Kos Marina Greece – A review
In the past 4 months we’ve visited around 10 marinas spanning from Gibraltar on the west of the Mediterranean to Kos, Greece on the east. Thus far, Syracuse, Sicily was the very worst marina – having the highest fees and the most disgusting facilities. How hard is it to supply soap to wash your hands and a toilet seat to sit on?
And if you asked me my favorite marina before today, it would be a toss up between Riposto Marina, Sicily and Gouvia Marina near Corfu Town.
That being said, my new favorite marina is now Kos Marina in Kos Town, Greece
We originally went to Kos to pick friends up from the airport and ended up frequenting the marina for two further stints. Over each of those 3 – 4 day stints, we had repairs completed, learned important maintenance techniques, enjoyed great food from the marina café, provisioned the boat with groceries from the Marina supermarket and had the most powerful showers to date. Furthermore, we were able to enjoy the beaches, ruins, restaurants and shops located right outside of the marina walls.
The one and only thing that wasn’t that great was the smell of the facilities
The smell was a cross between sewage and mold. It wasn’t nice but it was tolerable. Let me move on with more details for you…
Kos Marina Greece Review – In Detail
Once outside the coastline of Kos Town, we called channel 77 to speak with a Kos Marina attendant. When approaching the marina there’s a huge banner requesting that berth requests are made over the VHF.
We started to panic as a regatta was in for the weekend and wondered if they’d find space for us. After a bit of discussion, the attendants offered us a place along the wall – it was all that was left.
The cost to tie on along the side was 94 euros for us – we’re a 56’ sailboat. When mooring side-on, the boat takes up much more space than it would if it goes stern-to. We were told that the following day, when spaces became available we could go stern-to with a cost of 52 euros.
I later learned that it was possible to book a space at Kos Marina so if you want to make sure you have a place, please call as the marina certainly fills up over the weekends.
While entering the marina, an attendant on a boat takes you to your berth spot and another attendant is on the jetty helping to take your lines and give you a lazy line, if available. The attendant’s are all brilliant – they direct you and if you need help turning, they’ll use their boat to move you around.
After being in Kos Marina over a few weekends I noticed that many charter boats come and go so the attendants must be accustom to very novice sailors.
I was extremely pleased with the kindness offered – all the attendants bombed around the marina working very hard but they always had time to wave or smile at me when I put my laundry out on the bow or passed them on a jetty.
My husband did our paperwork in the office (pictured above) each time and he said the staff were all pleasant and helpful. He explained, “I wouldn’t say that Kos Marina was top-notch for customer service but it was very good.”
Upon the approach to Kos Marina you can see a boardwalk strip with beaches along the coast to the right and restaurants and beaches to the left. There’s also a beautiful castle ruin that stands in front of the town marina. Unlike other Greek islands, the feel isn’t particularly Greek. A few mosque towers can be seen from the sea.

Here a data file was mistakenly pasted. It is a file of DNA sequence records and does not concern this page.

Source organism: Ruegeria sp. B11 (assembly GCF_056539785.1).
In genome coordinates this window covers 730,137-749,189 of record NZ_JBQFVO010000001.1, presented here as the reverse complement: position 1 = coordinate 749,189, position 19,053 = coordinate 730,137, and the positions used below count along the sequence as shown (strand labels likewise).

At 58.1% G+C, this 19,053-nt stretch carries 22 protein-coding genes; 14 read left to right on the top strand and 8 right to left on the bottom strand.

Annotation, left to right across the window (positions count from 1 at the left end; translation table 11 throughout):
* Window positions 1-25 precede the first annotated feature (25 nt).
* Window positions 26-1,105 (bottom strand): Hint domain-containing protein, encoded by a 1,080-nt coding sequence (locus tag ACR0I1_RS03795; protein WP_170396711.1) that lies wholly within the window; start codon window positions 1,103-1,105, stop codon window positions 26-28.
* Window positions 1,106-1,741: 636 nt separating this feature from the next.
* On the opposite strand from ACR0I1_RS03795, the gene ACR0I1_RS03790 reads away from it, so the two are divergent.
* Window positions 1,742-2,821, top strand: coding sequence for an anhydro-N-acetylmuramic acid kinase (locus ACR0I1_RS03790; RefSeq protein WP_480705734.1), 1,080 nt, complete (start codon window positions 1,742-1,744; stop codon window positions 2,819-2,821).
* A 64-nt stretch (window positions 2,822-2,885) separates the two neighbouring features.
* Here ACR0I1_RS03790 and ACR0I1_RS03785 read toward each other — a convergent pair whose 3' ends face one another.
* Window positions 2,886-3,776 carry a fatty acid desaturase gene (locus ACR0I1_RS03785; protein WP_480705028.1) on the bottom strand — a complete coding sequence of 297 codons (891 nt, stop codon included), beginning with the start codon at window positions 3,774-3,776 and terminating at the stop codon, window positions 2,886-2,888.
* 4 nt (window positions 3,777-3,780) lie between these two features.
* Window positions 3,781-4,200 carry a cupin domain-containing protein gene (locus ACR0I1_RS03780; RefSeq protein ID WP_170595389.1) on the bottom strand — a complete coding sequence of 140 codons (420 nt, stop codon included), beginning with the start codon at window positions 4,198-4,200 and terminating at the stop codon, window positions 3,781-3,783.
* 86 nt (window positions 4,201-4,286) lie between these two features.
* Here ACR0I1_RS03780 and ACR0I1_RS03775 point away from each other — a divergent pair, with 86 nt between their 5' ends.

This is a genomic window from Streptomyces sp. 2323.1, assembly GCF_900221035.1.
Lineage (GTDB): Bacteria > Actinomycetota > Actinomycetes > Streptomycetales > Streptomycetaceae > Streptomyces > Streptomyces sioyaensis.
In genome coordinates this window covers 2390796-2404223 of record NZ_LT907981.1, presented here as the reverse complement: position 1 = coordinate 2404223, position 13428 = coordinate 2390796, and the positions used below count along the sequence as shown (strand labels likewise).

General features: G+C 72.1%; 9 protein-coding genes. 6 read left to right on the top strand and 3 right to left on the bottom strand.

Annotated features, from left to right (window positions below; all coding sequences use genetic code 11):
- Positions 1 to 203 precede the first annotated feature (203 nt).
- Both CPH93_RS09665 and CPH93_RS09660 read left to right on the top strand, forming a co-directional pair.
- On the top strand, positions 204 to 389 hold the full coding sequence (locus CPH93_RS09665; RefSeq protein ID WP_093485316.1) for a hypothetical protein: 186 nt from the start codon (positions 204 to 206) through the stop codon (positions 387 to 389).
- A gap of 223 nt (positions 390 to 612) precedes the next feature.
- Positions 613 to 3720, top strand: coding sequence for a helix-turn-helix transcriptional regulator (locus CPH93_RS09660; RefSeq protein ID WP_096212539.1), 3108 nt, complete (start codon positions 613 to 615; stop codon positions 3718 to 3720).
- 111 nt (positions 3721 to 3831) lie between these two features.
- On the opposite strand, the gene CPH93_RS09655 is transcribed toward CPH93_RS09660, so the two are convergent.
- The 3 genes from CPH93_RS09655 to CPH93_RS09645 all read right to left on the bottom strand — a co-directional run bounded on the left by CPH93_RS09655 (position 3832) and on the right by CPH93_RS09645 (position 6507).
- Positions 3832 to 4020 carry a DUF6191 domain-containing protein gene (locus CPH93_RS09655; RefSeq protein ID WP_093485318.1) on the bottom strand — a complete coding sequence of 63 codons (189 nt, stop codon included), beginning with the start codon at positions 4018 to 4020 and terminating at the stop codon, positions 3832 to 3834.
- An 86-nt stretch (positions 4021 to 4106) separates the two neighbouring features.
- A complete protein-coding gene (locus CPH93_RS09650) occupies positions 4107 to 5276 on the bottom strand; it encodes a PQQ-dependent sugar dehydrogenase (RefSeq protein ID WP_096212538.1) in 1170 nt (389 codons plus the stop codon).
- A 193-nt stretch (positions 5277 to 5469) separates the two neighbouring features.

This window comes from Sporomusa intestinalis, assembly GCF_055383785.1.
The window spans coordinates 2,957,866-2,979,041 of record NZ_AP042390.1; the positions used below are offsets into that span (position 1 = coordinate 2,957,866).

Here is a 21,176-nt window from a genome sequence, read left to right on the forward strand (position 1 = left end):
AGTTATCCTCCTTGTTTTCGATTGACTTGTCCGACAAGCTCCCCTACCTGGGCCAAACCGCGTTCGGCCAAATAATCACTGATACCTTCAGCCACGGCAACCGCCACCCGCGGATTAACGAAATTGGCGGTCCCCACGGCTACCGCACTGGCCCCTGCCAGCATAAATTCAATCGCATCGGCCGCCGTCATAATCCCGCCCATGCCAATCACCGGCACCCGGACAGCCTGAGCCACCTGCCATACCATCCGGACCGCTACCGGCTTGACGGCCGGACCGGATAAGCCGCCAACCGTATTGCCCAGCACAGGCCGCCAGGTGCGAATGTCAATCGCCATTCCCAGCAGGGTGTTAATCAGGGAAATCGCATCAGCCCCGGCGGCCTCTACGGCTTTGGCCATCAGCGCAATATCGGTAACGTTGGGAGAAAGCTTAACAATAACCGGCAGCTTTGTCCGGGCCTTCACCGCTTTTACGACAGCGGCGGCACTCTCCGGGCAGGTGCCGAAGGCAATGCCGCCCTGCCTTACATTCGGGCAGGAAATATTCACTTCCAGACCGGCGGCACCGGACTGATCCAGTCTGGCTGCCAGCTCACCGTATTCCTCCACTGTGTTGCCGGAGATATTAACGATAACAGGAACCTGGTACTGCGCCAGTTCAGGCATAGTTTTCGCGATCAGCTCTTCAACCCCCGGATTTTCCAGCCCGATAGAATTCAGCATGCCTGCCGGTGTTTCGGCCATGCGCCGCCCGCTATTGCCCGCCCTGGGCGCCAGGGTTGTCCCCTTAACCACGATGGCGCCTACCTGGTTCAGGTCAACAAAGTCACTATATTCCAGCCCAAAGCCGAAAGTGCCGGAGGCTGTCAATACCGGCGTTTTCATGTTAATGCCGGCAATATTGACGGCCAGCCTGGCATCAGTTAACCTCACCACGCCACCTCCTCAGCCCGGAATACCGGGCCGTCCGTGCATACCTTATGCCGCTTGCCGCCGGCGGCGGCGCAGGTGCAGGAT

The marina itself is very well kept. The grass is green, the little square with shops looks lovely and all the pontoons are kept very well maintained.
Comfort of Mooring
The marina wall truly protected the boats. The only time we moved is when the marina attendant’s went speeding by on their tender to help other boats – and that was only during the day.
Over the weekend it was noisier than during the week. Live music plays throughout the town on various nights. And it seems as if every night around 9 or 10pm there’s a very short firework display from a nearby restaurant.
Overall, we had no problem with the noise – by 11pm it was quiet. You can’t hear the traffic nor the passers-by. In the morning I was woken once by a ferry beeping their horn but that’s quite acceptable.
General Atmosphere on the Pontoon
We stayed on ‘B’ and ‘C’ pontoon over the course of three visits and every time we felt very comfortable. The workers all smiled and said ‘hi’ or ‘yassas’. Other boaters were eager to chat and swap stories. We met people from Israel, America, Italy, Canada, South Africa and Britain – a real mix of backgrounds.
Facilities on the Jetty
There’s water, electricity and wifi on the pontoons. Everything worked for us. It’s a key card system so you preload money on the keycard and use it up over time. We did have one incident where the card was faulty and didn’t work – the office staff sorted it out quickly and that was that.
The wifi didn’t work very well at all. I tried on several occasions but the load times took forever. I opted to enjoy a beverage at the marina café instead where the wifi was excellent.
Facilities on Land
The marina has it all…Great showers, great bathrooms, grocery store, café, restaurant, 2 small chandleries and more.
Distance to Facilities
If you’re on the wall it’s quite a hike to get to the marina offices and then into the town. Otherwise, it’s quite a compact marina only taking a few minutes to get to the facilities.